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In re Claim of Stelmach

Supreme Court of New York, Third Department

May 23, 2013

In the Matter of the Claim of CYNTHIA E. STELMACH, Appellant. and COMMISSIONER OF LABOR, Respondent.

Calendar Date: April 3, 2013

Cynthia E. Stelmach, Alden, appellant pro se.

Eric T. Schneiderman, Attorney General, New York City (Linda D. Joseph of counsel), for respondent.

Before: Rose, J.P., Lahtinen, Stein and Spain, JJ.

MEMORANDUM AND ORDER

Appeal from a decision of the Unemployment Insurance Appeal Board, filed October 24, 2011, which, among other things, ruled that claimant was disqualified from receiving unemployment insurance benefits because she voluntarily left her employment without good cause.

Upon review of the record, we find that substantial evidence supports the Unemployment Insurance Appeal Board's ruling that claimant voluntarily left her employment as a sales manager at a boutique without good cause (see Matter of Williams [Commissioner of Labor], 102 A.D.3d 1051, 1052 [2013]). The employer testified that he observed claimant abandon her work station at a busy time, without permission, to conduct a personal transaction unrelated to her job. As a result, he told her to leave for the day and he would speak to her the following Monday. He testified that claimant was not fired, however, he did decide to briefly suspend her by leaving her off the work schedule for the first four days of the following week and only placing her on the schedule for Friday. According to the employer, when claimant saw the schedule, she thereafter informed a coworker that she felt that she no longer had a job with the employer and proceeded to leave the premises with all of her personal belongings [1]. Although claimant disputed the employer's version of events and testified that she believed the employer terminated her when he took her off the schedule for four days, this created a credibility issue for the Board to resolve (see Matter of Georgatos Commissioner of Labor], 100 A.D.3d 1130, 1131 [2012]).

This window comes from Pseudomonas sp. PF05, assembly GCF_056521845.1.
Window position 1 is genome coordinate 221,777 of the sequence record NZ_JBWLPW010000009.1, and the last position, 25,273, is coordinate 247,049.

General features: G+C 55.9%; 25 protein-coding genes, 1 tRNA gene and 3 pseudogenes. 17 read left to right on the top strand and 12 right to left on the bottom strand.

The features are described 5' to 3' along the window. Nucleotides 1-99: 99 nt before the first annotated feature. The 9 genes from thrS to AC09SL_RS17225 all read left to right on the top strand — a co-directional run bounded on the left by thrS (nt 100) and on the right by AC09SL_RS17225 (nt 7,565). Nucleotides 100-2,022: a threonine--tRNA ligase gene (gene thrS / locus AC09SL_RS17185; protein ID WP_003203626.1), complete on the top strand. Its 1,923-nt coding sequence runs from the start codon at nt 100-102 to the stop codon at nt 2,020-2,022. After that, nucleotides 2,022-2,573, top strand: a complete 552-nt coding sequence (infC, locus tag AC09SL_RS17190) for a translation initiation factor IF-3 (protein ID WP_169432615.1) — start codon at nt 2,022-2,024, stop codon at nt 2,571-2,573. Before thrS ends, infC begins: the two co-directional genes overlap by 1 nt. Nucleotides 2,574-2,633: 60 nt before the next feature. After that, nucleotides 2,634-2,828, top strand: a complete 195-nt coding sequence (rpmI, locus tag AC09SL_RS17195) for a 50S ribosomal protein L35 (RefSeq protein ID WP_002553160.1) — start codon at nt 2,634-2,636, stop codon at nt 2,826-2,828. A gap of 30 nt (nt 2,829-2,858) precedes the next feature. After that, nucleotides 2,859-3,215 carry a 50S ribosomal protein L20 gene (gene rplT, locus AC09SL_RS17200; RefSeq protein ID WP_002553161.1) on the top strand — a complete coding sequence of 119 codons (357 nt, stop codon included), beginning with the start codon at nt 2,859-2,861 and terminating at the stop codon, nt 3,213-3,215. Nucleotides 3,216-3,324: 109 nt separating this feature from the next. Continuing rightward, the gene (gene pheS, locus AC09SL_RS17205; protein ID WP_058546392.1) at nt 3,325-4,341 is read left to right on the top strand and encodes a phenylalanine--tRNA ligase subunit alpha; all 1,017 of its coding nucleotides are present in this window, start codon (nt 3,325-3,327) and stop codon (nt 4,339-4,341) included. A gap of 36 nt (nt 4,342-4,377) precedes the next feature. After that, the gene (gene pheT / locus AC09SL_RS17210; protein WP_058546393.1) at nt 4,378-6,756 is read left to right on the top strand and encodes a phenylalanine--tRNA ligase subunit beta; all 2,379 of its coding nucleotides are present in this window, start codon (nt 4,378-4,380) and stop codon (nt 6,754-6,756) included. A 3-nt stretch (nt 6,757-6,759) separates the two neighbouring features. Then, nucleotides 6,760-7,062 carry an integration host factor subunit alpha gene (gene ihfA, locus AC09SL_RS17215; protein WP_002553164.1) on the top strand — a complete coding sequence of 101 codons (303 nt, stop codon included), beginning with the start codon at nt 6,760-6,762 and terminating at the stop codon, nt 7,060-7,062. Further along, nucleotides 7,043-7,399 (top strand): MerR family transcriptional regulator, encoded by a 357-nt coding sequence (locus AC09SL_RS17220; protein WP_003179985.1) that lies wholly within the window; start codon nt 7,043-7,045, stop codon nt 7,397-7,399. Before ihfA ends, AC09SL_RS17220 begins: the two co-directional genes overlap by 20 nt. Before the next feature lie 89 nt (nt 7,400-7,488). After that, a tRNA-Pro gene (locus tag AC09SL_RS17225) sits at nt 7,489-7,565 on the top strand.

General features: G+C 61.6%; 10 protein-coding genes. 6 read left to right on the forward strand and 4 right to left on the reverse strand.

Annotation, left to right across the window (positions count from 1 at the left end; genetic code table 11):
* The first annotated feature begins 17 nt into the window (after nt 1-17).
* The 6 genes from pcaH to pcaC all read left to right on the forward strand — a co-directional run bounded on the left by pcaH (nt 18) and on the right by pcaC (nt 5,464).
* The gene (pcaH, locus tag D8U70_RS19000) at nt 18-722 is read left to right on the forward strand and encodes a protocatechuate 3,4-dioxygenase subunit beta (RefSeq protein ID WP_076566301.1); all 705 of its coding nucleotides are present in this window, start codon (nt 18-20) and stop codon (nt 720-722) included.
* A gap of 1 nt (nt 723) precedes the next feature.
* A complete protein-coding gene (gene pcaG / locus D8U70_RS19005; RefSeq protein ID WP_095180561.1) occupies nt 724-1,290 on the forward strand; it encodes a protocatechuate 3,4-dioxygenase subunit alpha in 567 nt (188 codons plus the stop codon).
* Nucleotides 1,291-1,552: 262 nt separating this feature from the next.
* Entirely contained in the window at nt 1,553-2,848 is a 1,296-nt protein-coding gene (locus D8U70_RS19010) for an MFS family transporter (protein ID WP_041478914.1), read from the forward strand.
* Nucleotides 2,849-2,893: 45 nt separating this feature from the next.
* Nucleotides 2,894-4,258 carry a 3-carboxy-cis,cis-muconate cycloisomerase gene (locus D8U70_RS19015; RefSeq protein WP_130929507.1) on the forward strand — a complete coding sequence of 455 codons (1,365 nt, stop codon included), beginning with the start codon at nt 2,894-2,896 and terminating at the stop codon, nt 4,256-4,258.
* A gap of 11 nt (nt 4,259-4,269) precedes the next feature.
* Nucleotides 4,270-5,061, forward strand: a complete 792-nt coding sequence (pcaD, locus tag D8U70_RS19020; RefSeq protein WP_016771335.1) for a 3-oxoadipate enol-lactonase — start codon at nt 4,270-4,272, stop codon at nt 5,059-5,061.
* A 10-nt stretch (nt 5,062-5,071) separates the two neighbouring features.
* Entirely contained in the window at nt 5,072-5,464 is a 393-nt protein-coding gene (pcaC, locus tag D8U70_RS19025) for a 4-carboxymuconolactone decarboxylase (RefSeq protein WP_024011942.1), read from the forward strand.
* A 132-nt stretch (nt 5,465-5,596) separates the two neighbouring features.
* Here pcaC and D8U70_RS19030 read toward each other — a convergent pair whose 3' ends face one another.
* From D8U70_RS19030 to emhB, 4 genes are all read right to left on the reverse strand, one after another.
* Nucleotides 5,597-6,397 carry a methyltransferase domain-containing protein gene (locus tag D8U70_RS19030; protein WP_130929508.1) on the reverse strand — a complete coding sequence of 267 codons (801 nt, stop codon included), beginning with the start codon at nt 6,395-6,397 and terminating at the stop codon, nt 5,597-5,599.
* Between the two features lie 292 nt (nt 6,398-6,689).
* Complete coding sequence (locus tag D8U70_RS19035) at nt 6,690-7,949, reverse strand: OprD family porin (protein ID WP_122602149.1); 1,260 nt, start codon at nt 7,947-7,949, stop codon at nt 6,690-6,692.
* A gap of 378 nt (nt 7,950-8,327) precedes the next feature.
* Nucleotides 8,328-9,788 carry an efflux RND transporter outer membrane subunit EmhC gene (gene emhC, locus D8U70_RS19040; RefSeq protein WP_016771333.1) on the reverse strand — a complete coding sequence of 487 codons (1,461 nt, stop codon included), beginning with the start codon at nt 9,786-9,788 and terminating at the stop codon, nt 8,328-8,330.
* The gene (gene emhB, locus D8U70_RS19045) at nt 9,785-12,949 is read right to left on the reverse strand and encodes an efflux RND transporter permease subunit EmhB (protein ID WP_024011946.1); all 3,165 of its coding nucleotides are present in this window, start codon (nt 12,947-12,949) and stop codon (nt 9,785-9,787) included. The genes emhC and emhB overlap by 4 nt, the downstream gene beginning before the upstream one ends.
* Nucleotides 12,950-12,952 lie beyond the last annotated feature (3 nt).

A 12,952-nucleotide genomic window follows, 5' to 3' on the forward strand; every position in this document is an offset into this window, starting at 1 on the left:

Finally, "inasmuch as claimant inaccurately represented when applying for benefits that she left her job due to a lack of work" (Matter of Powell [Commissioner of Labor], 79 A.D.3d 1507, 1508 [2010], lv denied 17 N.Y.3d 701 [2011]), we find no basis to disturb the Board's imposition of recoverable overpayments of regular and emergency unemployment insurance compensation benefits, as well as forfeiture penalties (see Matter of Monserrate [Commissioner of Labor], 102 A.D.3d 1046, 1047 [2013]).

Rose, J.P., Lahtinen, Stein and Spain, JJ., concur.

ORDERED that the decision is affirmed, without costs.


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